If someone says the word "worker," what first comes to your mind?  It could well be something very much like the picture above, if you live in the US or Europe:  a white blue-collar guy shown in an industrial setting.  That's why the Obama initiatives to get the economy going focused on "shovel-ready" projects, and that's why Trump promised infrastructure projects in his campaign speeches.

Yet Courtney, the writer, represents a service workers' union:

Service Employees International Union (SEIU) is a labor union representing almost 1.9 million workers[2] in over 100 occupations in the United States and Canada.[1] SEIU is focused on organizing workers in three sectors: health care (over half of members work in the health care field), including hospital, home care and nursing home workers; public services (local and state government employees); and property services (including janitors, security officers and food service workers).

I was unable to find the gender split in the SEIU membership, but given the occupations it represents, I'd think that women are a considerable chunk of its membership.  In short, women, too, are workers, but the way we talk about the working class is almost always focused on men.  That can have real consequences when government support and money for jobs comes up.

3.  I watched the Beautiful Mind last night.  I had avoided the film earlier, probably because I knew its plot and John Nash's work, but found it an enjoyable experience, despite the almost complete lack of women in anything but emotional and sexual roles and despite the way the film portrayed research as all about being a weird guy genius.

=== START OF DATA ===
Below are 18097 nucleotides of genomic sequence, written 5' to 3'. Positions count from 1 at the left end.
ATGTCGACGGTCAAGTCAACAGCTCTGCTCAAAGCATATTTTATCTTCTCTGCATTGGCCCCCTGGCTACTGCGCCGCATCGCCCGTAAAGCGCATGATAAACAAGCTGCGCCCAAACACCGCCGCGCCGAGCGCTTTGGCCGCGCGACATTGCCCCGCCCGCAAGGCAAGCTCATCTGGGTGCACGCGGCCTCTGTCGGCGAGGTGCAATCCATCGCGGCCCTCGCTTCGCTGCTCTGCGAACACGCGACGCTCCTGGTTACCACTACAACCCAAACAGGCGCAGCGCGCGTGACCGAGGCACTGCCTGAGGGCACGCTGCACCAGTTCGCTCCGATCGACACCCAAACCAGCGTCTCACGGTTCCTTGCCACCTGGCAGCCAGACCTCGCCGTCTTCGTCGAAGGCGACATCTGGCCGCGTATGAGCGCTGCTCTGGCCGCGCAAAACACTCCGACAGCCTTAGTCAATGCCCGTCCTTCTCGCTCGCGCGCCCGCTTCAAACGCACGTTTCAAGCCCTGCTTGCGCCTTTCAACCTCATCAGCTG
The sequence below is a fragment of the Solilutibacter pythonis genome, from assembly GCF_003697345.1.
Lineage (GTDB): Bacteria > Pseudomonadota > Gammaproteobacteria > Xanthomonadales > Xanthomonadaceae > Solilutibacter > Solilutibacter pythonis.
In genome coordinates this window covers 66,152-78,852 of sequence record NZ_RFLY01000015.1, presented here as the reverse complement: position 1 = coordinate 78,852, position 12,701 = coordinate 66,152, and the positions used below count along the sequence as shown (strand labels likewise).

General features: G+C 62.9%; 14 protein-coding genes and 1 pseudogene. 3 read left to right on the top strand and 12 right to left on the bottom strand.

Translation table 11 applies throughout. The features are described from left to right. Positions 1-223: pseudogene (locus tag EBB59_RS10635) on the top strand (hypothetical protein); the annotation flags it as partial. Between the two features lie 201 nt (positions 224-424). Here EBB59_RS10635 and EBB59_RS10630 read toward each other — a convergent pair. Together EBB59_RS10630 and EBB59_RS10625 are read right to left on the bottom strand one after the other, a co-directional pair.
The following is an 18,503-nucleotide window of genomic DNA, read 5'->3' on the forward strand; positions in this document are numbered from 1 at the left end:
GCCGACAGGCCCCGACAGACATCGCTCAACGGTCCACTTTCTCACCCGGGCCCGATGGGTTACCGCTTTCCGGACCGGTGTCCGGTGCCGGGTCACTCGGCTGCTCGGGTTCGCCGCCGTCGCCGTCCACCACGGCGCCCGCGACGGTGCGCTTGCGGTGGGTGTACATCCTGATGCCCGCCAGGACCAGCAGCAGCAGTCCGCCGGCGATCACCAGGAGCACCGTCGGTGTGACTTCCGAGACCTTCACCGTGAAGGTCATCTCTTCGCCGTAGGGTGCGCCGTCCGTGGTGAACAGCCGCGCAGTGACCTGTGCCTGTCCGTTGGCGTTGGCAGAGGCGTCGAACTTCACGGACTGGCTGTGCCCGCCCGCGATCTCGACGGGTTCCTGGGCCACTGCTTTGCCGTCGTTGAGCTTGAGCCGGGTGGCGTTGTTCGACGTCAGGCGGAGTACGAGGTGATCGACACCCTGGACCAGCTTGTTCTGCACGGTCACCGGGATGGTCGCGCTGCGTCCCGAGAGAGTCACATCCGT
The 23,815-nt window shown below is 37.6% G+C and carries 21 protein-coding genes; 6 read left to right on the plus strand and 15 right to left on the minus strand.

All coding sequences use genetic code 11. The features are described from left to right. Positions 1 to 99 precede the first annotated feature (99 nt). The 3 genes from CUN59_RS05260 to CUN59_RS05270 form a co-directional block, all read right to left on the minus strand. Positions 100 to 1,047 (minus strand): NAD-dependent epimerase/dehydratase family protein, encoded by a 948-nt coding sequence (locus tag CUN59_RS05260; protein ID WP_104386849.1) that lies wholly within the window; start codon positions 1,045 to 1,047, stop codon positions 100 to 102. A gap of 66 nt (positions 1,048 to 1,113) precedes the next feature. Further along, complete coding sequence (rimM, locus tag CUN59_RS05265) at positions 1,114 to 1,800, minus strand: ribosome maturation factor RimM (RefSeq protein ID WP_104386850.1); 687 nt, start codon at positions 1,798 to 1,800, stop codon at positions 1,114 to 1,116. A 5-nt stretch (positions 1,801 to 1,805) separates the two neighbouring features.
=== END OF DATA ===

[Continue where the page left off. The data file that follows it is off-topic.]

That's not how most findings happen.  Rather, the guy coming out with some finding is usually the first one of at least a handful, and got there by standing on the shoulders of a vast number of other guys.  And gals***, now that gals are not locked out or written out of history.

The depiction of Nash's mental illness was quite masterful.  It allowed us to participate in his hallucinations and thus got closer to showing us what mental illness tastes like than anything else I can think of.

*  It's as if the drapes must match the carpet and the cushions in the political living-rooms.  It also hints at one reason why the debates within, say, the Democratic Party's online supporters are so bloody and vicious, how the Hillary people hate the Bernie people and vice versa, and why an ally is just one poorly picked word away from becoming an enemy.  If tribalism is the base for our political activism, disagreement becomes destructive and compromise essentially impossible.

This, by the way, is not the same thing as having non-negotiable values.  Most of the examples I have about the effects of tribalism are really about the reverse:  giving up on values in order to be able to stay within the tribe.

**  Always assuming that this does not mean only white guy workers, and also assuming that human rights are not tossed into the crapper.

***  Earlier I came across this story about a young woman who — we are told — might be the next Einstein.  If we set aside the whole question what a genius might be and if Einstein counted as one, the coverage is interesting, especially in the light of the common view among MRAs that only men can be geniuses.

It also matters from another angle:  Men are often judged based on their promise and women based on their actual achievements.  As it's promise which gives young scientists grants and jobs, and as achievement takes time and resources, the problem in that judging becomes circular:  If women are not seen as having promise, they won't get the support for later achievements, either.